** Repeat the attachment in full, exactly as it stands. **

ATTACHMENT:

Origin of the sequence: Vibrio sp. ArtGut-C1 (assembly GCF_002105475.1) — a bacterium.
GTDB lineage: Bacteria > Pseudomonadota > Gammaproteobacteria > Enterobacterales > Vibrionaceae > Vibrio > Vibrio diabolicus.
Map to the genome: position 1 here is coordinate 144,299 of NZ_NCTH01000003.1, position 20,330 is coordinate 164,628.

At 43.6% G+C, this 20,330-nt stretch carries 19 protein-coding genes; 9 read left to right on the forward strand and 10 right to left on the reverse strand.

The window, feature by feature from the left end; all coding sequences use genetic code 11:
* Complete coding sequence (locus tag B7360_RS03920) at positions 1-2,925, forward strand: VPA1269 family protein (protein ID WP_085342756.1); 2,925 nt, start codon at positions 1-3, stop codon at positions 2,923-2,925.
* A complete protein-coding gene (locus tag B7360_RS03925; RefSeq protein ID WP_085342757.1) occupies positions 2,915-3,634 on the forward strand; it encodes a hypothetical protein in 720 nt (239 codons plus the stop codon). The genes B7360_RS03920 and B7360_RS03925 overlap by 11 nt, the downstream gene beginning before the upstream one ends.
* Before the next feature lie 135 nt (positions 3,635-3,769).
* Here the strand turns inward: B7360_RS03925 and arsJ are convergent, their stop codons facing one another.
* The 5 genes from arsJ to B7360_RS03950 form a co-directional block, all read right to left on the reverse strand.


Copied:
Origin of the sequence: Vibrio sp. ArtGut-C1 (assembly GCF_002105475.1) — a bacterium.
GTDB lineage: Bacteria > Pseudomonadota > Gammaproteobacteria > Enterobacterales > Vibrionaceae > Vibrio > Vibrio diabolicus.
Map to the genome: position 1 here is coordinate 144,299 of NZ_NCTH01000003.1, position 20,330 is coordinate 164,628.

At 43.6% G+C, this 20,330-nt stretch carries 19 protein-coding genes; 9 read left to right on the forward strand and 10 right to left on the reverse strand.

The window, feature by feature from the left end; all coding sequences use genetic code 11:
* Complete coding sequence (locus tag B7360_RS03920) at positions 1-2,925, forward strand: VPA1269 family protein (protein ID WP_085342756.1); 2,925 nt, start codon at positions 1-3, stop codon at positions 2,923-2,925.
* A complete protein-coding gene (locus tag B7360_RS03925; RefSeq protein ID WP_085342757.1) occupies positions 2,915-3,634 on the forward strand; it encodes a hypothetical protein in 720 nt (239 codons plus the stop codon). The genes B7360_RS03920 and B7360_RS03925 overlap by 11 nt, the downstream gene beginning before the upstream one ends.
* Before the next feature lie 135 nt (positions 3,635-3,769).
* Here the strand turns inward: B7360_RS03925 and arsJ are convergent, their stop codons facing one another.
* The 5 genes from arsJ to B7360_RS03950 form a co-directional block, all read right to left on the reverse strand.